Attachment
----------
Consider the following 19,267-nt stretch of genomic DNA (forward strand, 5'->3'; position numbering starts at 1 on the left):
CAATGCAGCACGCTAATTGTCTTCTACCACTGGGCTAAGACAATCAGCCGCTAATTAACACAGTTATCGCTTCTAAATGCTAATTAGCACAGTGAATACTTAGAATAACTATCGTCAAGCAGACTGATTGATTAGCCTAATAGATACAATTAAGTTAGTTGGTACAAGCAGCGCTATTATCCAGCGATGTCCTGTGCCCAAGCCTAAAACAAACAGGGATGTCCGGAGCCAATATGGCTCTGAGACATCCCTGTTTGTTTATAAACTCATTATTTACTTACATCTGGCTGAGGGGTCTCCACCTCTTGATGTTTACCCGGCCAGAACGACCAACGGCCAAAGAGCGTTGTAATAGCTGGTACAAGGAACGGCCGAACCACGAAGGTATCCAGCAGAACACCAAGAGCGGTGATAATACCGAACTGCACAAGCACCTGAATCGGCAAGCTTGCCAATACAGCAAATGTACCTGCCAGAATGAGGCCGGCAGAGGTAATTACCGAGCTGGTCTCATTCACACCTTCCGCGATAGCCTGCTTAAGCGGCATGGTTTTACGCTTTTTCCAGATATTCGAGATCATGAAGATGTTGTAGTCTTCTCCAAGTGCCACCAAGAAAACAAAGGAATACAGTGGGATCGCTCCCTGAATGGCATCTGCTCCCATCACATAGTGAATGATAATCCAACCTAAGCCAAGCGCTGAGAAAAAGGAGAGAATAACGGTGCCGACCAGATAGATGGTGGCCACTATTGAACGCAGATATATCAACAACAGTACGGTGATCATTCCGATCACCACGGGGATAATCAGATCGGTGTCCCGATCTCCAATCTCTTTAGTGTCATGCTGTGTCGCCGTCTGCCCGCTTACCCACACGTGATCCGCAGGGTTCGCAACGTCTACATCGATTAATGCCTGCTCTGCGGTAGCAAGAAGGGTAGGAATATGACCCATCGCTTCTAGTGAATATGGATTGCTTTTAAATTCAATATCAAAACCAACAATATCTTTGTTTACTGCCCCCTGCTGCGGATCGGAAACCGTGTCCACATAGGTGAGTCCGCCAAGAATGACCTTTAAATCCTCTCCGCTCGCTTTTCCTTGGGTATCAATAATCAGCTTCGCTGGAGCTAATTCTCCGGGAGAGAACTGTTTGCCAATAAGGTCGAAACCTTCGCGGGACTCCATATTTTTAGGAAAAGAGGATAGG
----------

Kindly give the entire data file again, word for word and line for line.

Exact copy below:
Consider the following 19,267-nt stretch of genomic DNA (forward strand, 5'->3'; position numbering starts at 1 on the left):
CAATGCAGCACGCTAATTGTCTTCTACCACTGGGCTAAGACAATCAGCCGCTAATTAACACAGTTATCGCTTCTAAATGCTAATTAGCACAGTGAATACTTAGAATAACTATCGTCAAGCAGACTGATTGATTAGCCTAATAGATACAATTAAGTTAGTTGGTACAAGCAGCGCTATTATCCAGCGATGTCCTGTGCCCAAGCCTAAAACAAACAGGGATGTCCGGAGCCAATATGGCTCTGAGACATCCCTGTTTGTTTATAAACTCATTATTTACTTACATCTGGCTGAGGGGTCTCCACCTCTTGATGTTTACCCGGCCAGAACGACCAACGGCCAAAGAGCGTTGTAATAGCTGGTACAAGGAACGGCCGAACCACGAAGGTATCCAGCAGAACACCAAGAGCGGTGATAATACCGAACTGCACAAGCACCTGAATCGGCAAGCTTGCCAATACAGCAAATGTACCTGCCAGAATGAGGCCGGCAGAGGTAATTACCGAGCTGGTCTCATTCACACCTTCCGCGATAGCCTGCTTAAGCGGCATGGTTTTACGCTTTTTCCAGATATTCGAGATCATGAAGATGTTGTAGTCTTCTCCAAGTGCCACCAAGAAAACAAAGGAATACAGTGGGATCGCTCCCTGAATGGCATCTGCTCCCATCACATAGTGAATGATAATCCAACCTAAGCCAAGCGCTGAGAAAAAGGAGAGAATAACGGTGCCGACCAGATAGATGGTGGCCACTATTGAACGCAGATATATCAACAACAGTACGGTGATCATTCCGATCACCACGGGGATAATCAGATCGGTGTCCCGATCTCCAATCTCTTTAGTGTCATGCTGTGTCGCCGTCTGCCCGCTTACCCACACGTGATCCGCAGGGTTCGCAACGTCTACATCGATTAATGCCTGCTCTGCGGTAGCAAGAAGGGTAGGAATATGACCCATCGCTTCTAGTGAATATGGATTGCTTTTAAATTCAATATCAAAACCAACAATATCTTTGTTTACTGCCCCCTGCTGCGGATCGGAAACCGTGTCCACATAGGTGAGTCCGCCAAGAATGACCTTTAAATCCTCTCCGCTCGCTTTTCCTTGGGTATCAATAATCAGCTTCGCTGGAGCTAATTCTCCGGGAGAGAACTGTTTGCCAATAAGGTCGAAACCTTCGCGGGACTCCATATTTTTAGGAAAAGAGGATAGG